Watching Your Kids Push Their Limits

by Andy Amick on October 8, 2016

in Bikepacking, Kids

One of the best things in life is watching your child accomplish a task they deem impossible. Of course, it’s even better when that something involves a bike.


Earlier this summer, my 12 year old son and I headed out for an overnight bikepacking trip. While we rode the trails toward Chatfield State Park (the same State Park we visited for our first bikepacking trip when he was 3 years old), I watched him attack the turns and downhills more aggressively then normal. Being loaded down with his sleeping gear and food did not slow him down.

Just before entering the park, we crossed a set of railroad tracks and faced a steep downhill full of chunky rocks and a drop-off on the right side. I navigated my way down first, stopping at the bottom to talk him through riding his bike down.

conquer fear

“I can’t do this! It’s too steep,” he yelled down to me.

“Yes you can.”

“No, I can’t.”

“Yes you can. Just take it slow.”

“No. I’m going to walk down.”

“Hold on. You can do this. I know you can. Walk down the steepest part and then get on your bike,” I said to him as I walked up the hill towards him.

He looked at the loose rocks littering the trail. Then he looked down to the bottom of the hill.


“You can do this.”

We continued this Yes and No conversation for another minute or two before he straddled his bike, and gingerly walked a few inches down the hill.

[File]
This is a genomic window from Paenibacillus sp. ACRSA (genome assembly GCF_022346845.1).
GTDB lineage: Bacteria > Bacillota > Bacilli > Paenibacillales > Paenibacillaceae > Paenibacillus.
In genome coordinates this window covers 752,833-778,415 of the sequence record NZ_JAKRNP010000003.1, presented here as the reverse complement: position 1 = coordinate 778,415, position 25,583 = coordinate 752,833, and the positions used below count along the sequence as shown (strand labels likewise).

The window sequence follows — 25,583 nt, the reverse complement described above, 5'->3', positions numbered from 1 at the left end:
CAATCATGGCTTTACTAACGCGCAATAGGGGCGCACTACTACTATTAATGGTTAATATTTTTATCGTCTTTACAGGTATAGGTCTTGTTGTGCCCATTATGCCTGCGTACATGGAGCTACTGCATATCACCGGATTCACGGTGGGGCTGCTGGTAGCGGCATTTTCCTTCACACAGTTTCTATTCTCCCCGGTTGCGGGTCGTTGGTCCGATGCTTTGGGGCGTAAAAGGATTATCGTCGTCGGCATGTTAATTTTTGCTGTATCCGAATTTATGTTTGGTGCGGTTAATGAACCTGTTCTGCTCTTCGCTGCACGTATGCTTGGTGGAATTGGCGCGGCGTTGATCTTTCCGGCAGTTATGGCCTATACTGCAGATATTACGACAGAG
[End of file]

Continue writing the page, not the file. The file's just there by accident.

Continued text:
“Good, keep going.”

“Dad, I can’t do this.”

“Keep walking down. You can ride this.”

He crept down the hill a few more inches, getting a feel for the loose rocks. I watched his steps, fully expecting him to back out.

He stopped.

“You can do this.”

His right foot lifted and landed on his pedal. His hands reached out to grip the brakes tighter.

Is he going to ride this? I watched in silence.

Without warning, he eased off the brakes, and put his left foot on the pedals. The bike jerked left as a rock moved underneath the front tire. The kept his balance, and eased off the brakes ever so slightly.

I envisioned him falling and receiving deep cuts from the rocks. Please don’t go over the edge I said to myself as he picked up speed. The bike bounced right, then back left.

Then he let go of the brakes, picking up speed as he rode smoothly to the bottom of the hill.

He didn’t fall. He didn’t put his foot down.

At the bottom, he turned to look at me with the biggest smile on his face! Now he knew he could ride challenging terrain. The barrier he created in his mind was gone.


About Andy Amick
A little bit nutty in general, a lotta bit nutty about bikes. Each of his boys received a bike helmet for their first birthday and the three of them have been biking together ever since.

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